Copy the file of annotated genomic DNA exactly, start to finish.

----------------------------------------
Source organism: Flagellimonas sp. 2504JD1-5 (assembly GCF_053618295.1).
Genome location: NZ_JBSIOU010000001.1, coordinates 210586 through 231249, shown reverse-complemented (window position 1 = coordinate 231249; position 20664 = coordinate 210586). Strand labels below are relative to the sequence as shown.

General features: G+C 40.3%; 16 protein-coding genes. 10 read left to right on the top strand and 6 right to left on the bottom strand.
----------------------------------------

Source organism: Flagellimonas sp. 2504JD1-5 (assembly GCF_053618295.1).
Genome location: NZ_JBSIOU010000001.1, coordinates 210586 through 231249, shown reverse-complemented (window position 1 = coordinate 231249; position 20664 = coordinate 210586). Strand labels below are relative to the sequence as shown.

General features: G+C 40.3%; 16 protein-coding genes. 10 read left to right on the top strand and 6 right to left on the bottom strand.